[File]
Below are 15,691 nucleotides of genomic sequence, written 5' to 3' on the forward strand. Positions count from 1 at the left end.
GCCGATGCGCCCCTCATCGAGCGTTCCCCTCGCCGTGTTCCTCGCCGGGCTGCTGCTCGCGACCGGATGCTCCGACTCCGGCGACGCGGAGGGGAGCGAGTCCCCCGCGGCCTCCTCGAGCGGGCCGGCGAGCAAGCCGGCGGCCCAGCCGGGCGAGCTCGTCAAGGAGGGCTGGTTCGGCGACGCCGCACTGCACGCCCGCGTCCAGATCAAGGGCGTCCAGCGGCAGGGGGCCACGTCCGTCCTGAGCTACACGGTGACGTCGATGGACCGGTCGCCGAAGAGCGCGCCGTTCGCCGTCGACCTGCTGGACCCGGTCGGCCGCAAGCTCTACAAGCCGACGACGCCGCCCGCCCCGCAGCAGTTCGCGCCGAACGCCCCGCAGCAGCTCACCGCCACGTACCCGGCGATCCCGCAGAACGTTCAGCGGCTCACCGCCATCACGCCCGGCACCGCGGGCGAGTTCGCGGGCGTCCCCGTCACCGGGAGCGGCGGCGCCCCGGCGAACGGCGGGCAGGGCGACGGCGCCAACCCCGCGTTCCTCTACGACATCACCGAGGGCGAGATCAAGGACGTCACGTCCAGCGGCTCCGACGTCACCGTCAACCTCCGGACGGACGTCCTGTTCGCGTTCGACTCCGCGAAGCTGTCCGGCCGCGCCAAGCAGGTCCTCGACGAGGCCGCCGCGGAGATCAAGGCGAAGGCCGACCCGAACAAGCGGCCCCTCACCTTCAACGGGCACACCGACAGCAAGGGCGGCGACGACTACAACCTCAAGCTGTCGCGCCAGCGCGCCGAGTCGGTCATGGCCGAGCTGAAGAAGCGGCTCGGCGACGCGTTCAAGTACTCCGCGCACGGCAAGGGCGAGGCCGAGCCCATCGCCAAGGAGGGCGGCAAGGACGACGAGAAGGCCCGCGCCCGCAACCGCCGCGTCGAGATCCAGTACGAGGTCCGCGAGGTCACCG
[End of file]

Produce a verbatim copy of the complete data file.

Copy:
Below are 15,691 nucleotides of genomic sequence, written 5' to 3' on the forward strand. Positions count from 1 at the left end.
GCCGATGCGCCCCTCATCGAGCGTTCCCCTCGCCGTGTTCCTCGCCGGGCTGCTGCTCGCGACCGGATGCTCCGACTCCGGCGACGCGGAGGGGAGCGAGTCCCCCGCGGCCTCCTCGAGCGGGCCGGCGAGCAAGCCGGCGGCCCAGCCGGGCGAGCTCGTCAAGGAGGGCTGGTTCGGCGACGCCGCACTGCACGCCCGCGTCCAGATCAAGGGCGTCCAGCGGCAGGGGGCCACGTCCGTCCTGAGCTACACGGTGACGTCGATGGACCGGTCGCCGAAGAGCGCGCCGTTCGCCGTCGACCTGCTGGACCCGGTCGGCCGCAAGCTCTACAAGCCGACGACGCCGCCCGCCCCGCAGCAGTTCGCGCCGAACGCCCCGCAGCAGCTCACCGCCACGTACCCGGCGATCCCGCAGAACGTTCAGCGGCTCACCGCCATCACGCCCGGCACCGCGGGCGAGTTCGCGGGCGTCCCCGTCACCGGGAGCGGCGGCGCCCCGGCGAACGGCGGGCAGGGCGACGGCGCCAACCCCGCGTTCCTCTACGACATCACCGAGGGCGAGATCAAGGACGTCACGTCCAGCGGCTCCGACGTCACCGTCAACCTCCGGACGGACGTCCTGTTCGCGTTCGACTCCGCGAAGCTGTCCGGCCGCGCCAAGCAGGTCCTCGACGAGGCCGCCGCGGAGATCAAGGCGAAGGCCGACCCGAACAAGCGGCCCCTCACCTTCAACGGGCACACCGACAGCAAGGGCGGCGACGACTACAACCTCAAGCTGTCGCGCCAGCGCGCCGAGTCGGTCATGGCCGAGCTGAAGAAGCGGCTCGGCGACGCGTTCAAGTACTCCGCGCACGGCAAGGGCGAGGCCGAGCCCATCGCCAAGGAGGGCGGCAAGGACGACGAGAAGGCCCGCGCCCGCAACCGCCGCGTCGAGATCCAGTACGAGGTCCGCGAGGTCACCG